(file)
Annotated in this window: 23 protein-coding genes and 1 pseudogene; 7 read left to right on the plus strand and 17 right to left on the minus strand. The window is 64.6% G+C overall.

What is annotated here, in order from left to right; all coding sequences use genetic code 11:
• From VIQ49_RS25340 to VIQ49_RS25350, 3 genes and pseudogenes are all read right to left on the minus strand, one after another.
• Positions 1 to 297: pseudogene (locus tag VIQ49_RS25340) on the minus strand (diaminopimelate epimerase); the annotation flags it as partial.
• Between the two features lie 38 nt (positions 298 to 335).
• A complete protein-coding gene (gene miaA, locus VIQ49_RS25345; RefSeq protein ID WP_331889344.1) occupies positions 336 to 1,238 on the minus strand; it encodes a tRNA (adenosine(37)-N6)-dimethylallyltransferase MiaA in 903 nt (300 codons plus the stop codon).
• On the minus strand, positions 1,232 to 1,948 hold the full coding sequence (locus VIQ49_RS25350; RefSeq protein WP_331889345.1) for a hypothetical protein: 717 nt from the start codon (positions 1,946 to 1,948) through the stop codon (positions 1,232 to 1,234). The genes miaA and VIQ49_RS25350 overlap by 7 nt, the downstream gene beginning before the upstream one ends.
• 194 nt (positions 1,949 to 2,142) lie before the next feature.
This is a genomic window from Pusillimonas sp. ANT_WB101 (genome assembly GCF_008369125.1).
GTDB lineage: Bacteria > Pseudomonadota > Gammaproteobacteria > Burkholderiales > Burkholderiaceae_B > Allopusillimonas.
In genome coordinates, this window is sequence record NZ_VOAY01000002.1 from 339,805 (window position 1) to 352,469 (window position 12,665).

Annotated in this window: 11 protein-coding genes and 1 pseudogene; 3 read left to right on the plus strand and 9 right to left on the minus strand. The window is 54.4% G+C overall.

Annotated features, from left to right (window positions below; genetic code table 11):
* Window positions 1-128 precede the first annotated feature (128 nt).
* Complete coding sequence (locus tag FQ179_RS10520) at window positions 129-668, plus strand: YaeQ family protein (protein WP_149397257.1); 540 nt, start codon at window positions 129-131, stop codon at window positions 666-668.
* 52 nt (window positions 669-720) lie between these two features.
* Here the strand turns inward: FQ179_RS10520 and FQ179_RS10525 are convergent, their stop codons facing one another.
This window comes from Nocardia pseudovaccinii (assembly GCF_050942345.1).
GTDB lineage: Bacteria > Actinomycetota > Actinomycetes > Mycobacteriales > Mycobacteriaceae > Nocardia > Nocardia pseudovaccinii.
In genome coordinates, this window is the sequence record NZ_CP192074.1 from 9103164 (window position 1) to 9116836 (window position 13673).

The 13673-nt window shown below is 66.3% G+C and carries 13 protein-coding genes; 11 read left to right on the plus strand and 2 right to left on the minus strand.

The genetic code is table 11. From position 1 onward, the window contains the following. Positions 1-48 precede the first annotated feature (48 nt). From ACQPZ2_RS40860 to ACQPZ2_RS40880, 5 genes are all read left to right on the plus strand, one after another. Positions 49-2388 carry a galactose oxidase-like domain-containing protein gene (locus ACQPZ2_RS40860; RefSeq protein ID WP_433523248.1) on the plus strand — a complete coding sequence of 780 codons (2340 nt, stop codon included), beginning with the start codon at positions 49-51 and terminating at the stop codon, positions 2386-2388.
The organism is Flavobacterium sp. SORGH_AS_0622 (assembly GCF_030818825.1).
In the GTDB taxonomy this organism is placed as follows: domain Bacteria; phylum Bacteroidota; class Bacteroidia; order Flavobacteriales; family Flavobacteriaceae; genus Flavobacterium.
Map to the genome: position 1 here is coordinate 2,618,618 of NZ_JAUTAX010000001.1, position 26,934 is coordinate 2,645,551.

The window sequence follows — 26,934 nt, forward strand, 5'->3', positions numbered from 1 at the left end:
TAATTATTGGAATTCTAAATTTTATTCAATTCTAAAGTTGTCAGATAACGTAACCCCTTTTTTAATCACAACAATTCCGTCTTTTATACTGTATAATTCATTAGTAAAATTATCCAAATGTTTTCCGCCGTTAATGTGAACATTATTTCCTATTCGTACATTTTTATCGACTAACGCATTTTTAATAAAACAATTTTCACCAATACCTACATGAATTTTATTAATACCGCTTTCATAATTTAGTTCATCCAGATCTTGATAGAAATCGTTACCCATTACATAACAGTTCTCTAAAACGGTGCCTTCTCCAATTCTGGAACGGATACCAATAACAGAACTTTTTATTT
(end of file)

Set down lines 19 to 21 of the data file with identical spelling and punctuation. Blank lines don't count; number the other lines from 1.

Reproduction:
GTDB lineage: Bacteria > Actinomycetota > Actinomycetes > Mycobacteriales > Mycobacteriaceae > Nocardia > Nocardia pseudovaccinii.
In genome coordinates, this window is the sequence record NZ_CP192074.1 from 9103164 (window position 1) to 9116836 (window position 13673).

The 13673-nt window shown below is 66.3% G+C and carries 13 protein-coding genes; 11 read left to right on the plus strand and 2 right to left on the minus strand.